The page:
Clean Water Fund
Groundwater is the drinking water source for 75% of Minnesotans. While public water systems are regularly inspected and tested for many contaminants, we have limited information about pathogen occurrence in groundwater and its effects on public health. Pathogens are microbes that can make someone sick, such as bacteria or viruses. Pathogens can get into wells when feces from leaky sewer lines, septic systems, livestock operations, or wildlife are able to get into the groundwater or directly into the well.
A study on pathogens in groundwater was requested by the Minnesota Legislature and is funded through the Clean Water Fund. This study was previously called the “Minnesota Groundwater Virus Monitoring Study.” MDH is now referring to the study as the “Pathogen Project” because we are sampling for multiple kinds of pathogens, not just viruses.
March 20, 2019 News Release: Research work evaluates evidence of microbes in some public water supply wells
About the Pathogen Project
The project includes two activities that will help MDH understand and reduce the public health risk from pathogens in groundwater.
Water Monitoring – sampling to see if pathogens are in the groundwater and develop tools to predict pathogens without expensive and difficult testing
Community Illness Study – participants in study communities keep a diary of symptoms and activities to link illness with pathogens in water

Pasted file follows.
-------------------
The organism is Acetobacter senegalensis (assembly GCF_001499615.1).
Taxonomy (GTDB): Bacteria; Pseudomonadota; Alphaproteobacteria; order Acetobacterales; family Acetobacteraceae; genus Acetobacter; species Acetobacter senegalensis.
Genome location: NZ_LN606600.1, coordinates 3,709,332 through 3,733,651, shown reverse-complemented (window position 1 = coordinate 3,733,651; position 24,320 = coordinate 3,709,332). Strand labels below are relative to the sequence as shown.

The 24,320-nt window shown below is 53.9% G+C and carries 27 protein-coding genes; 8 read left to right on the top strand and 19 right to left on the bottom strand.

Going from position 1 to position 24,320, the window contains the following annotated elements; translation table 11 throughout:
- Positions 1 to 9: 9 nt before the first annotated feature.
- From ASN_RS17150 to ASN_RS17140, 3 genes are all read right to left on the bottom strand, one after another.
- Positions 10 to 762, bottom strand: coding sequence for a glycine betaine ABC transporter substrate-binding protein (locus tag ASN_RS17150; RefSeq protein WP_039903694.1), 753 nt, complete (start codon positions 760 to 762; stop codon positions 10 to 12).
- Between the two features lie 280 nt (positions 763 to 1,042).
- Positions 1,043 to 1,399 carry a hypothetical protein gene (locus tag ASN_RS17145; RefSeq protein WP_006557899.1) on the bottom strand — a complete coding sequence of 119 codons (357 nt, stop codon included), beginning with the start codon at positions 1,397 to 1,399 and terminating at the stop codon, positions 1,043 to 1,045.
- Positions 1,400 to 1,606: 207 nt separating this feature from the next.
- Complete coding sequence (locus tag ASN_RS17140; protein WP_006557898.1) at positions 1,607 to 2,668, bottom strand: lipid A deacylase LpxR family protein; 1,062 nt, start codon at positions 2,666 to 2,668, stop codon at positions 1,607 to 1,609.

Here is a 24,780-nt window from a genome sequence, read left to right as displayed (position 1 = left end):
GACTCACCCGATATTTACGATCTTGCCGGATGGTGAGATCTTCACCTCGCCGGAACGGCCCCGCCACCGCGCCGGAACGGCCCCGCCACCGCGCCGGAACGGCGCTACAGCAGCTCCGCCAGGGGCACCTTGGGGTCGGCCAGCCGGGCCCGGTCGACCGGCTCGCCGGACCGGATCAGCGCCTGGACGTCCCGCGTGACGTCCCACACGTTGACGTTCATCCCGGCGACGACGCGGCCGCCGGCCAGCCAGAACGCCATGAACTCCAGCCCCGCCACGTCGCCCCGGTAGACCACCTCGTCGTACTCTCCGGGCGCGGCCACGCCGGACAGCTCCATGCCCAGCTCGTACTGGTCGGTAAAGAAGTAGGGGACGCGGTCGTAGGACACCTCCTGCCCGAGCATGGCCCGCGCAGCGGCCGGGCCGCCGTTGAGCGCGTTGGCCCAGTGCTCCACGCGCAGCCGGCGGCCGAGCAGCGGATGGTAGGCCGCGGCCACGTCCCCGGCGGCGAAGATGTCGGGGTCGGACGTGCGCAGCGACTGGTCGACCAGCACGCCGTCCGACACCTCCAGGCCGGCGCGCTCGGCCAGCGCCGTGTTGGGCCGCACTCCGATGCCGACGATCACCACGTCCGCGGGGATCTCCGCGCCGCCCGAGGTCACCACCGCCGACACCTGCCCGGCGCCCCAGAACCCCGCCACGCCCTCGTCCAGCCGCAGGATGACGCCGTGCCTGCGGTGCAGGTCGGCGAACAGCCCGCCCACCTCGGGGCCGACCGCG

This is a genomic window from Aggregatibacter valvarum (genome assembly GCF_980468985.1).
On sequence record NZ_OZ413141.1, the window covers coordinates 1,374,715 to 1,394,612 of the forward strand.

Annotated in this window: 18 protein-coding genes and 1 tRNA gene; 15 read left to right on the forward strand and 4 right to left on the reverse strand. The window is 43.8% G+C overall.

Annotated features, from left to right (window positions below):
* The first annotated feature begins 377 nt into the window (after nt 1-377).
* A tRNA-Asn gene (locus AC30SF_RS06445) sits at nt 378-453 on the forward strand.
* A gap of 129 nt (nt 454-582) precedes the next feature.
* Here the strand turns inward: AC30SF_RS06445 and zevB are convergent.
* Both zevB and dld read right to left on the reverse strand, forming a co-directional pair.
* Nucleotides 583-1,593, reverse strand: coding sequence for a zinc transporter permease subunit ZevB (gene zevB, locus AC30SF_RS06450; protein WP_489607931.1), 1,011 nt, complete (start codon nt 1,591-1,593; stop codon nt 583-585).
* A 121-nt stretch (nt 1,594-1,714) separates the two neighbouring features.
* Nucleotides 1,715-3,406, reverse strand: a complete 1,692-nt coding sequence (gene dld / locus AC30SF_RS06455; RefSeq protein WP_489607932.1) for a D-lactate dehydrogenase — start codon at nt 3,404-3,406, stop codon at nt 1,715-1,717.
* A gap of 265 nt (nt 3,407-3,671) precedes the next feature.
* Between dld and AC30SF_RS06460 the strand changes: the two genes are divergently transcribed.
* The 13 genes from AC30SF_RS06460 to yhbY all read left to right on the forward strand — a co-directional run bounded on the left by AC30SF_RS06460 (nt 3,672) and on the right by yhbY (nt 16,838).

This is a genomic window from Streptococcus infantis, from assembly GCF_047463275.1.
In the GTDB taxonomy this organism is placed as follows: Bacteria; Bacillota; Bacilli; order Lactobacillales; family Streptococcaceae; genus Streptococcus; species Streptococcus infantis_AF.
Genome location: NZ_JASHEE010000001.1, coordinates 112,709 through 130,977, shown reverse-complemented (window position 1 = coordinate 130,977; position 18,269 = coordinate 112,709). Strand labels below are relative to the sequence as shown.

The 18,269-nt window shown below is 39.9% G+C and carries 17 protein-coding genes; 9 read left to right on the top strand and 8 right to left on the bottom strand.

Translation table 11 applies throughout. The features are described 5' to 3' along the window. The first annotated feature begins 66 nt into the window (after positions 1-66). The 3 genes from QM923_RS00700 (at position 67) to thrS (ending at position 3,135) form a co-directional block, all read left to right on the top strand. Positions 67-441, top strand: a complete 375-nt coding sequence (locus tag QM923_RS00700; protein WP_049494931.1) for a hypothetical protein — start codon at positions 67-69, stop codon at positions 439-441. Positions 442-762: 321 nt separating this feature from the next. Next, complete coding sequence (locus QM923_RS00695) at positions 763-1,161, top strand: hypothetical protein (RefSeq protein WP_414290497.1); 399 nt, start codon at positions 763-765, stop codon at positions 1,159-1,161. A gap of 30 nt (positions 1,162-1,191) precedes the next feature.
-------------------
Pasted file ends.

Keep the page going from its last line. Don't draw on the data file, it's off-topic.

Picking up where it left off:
Study results from earlier phases of this project suggest that groundwater sources are more susceptible to pathogen contamination than previously thought. In the current phase, MDH will investigate the most likely sources and pathways of pathogen contamination. MDH will also examine the timing of pathogen contamination relative to groundwater recharge events such as precipitation or snowmelt. By learning about the sources, pathways, and timing of pathogen contamination, we will better understand how to protect drinking water sources and public health.
Pathogens and health
- People who drink water contaminated with pathogens may become sick with an illness that causes diarrhea and vomiting, such as hepatitis A or gastroenteritis.
- Data from national surveys estimate that 30 percent of drinking water wells may be contaminated with viruses that can infect humans.1
- How many people get sick from pathogens in drinking water is unknown.
What protects Minnesotans from pathogens in drinking water?
- Source Water Protection identifies and manages threats to drinking water sources, such as leaky sewer lines or septic systems.
- Minnesota’s public water supply systems are tested on a regular basis for bacteria to ensure they meet drinking water standards.
- MDH provides assistance to private well owners on preventing pathogen contamination, testing wells, and disinfecting wells.
1 U.S. EPA (U.S. Environmental Protection Agency). 2006c. Occurrence and Monitoring Document for the Final Ground Water Rule (PDF) (EPA Publication 815-R-06-012, accessed June 2, 2015)